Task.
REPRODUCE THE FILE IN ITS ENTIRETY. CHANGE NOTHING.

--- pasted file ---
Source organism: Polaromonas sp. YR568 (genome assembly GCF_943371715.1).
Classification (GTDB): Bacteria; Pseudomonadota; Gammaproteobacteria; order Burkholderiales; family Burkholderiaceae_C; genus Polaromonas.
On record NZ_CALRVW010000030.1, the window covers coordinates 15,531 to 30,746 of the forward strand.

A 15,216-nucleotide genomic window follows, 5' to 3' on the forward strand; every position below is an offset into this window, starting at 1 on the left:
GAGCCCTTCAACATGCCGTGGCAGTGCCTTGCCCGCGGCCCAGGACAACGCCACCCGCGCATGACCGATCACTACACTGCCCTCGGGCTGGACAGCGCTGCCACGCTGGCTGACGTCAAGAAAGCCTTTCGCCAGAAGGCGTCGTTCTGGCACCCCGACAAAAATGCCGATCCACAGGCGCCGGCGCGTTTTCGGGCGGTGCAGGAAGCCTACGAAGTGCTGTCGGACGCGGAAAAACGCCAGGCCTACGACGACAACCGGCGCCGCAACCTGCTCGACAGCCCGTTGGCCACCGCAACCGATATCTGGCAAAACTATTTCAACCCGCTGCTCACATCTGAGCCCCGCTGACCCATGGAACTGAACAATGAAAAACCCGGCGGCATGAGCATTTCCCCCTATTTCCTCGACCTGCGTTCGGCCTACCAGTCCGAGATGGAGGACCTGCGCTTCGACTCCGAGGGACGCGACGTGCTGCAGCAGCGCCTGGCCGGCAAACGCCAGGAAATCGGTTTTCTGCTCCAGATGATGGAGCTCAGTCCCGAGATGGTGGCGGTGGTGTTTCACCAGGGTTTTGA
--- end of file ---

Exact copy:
Source organism: Polaromonas sp. YR568 (genome assembly GCF_943371715.1).
Classification (GTDB): Bacteria; Pseudomonadota; Gammaproteobacteria; order Burkholderiales; family Burkholderiaceae_C; genus Polaromonas.
On record NZ_CALRVW010000030.1, the window covers coordinates 15,531 to 30,746 of the forward strand.

A 15,216-nucleotide genomic window follows, 5' to 3' on the forward strand; every position below is an offset into this window, starting at 1 on the left:
GAGCCCTTCAACATGCCGTGGCAGTGCCTTGCCCGCGGCCCAGGACAACGCCACCCGCGCATGACCGATCACTACACTGCCCTCGGGCTGGACAGCGCTGCCACGCTGGCTGACGTCAAGAAAGCCTTTCGCCAGAAGGCGTCGTTCTGGCACCCCGACAAAAATGCCGATCCACAGGCGCCGGCGCGTTTTCGGGCGGTGCAGGAAGCCTACGAAGTGCTGTCGGACGCGGAAAAACGCCAGGCCTACGACGACAACCGGCGCCGCAACCTGCTCGACAGCCCGTTGGCCACCGCAACCGATATCTGGCAAAACTATTTCAACCCGCTGCTCACATCTGAGCCCCGCTGACCCATGGAACTGAACAATGAAAAACCCGGCGGCATGAGCATTTCCCCCTATTTCCTCGACCTGCGTTCGGCCTACCAGTCCGAGATGGAGGACCTGCGCTTCGACTCCGAGGGACGCGACGTGCTGCAGCAGCGCCTGGCCGGCAAACGCCAGGAAATCGGTTTTCTGCTCCAGATGATGGAGCTCAGTCCCGAGATGGTGGCGGTGGTGTTTCACCAGGGTTTTGA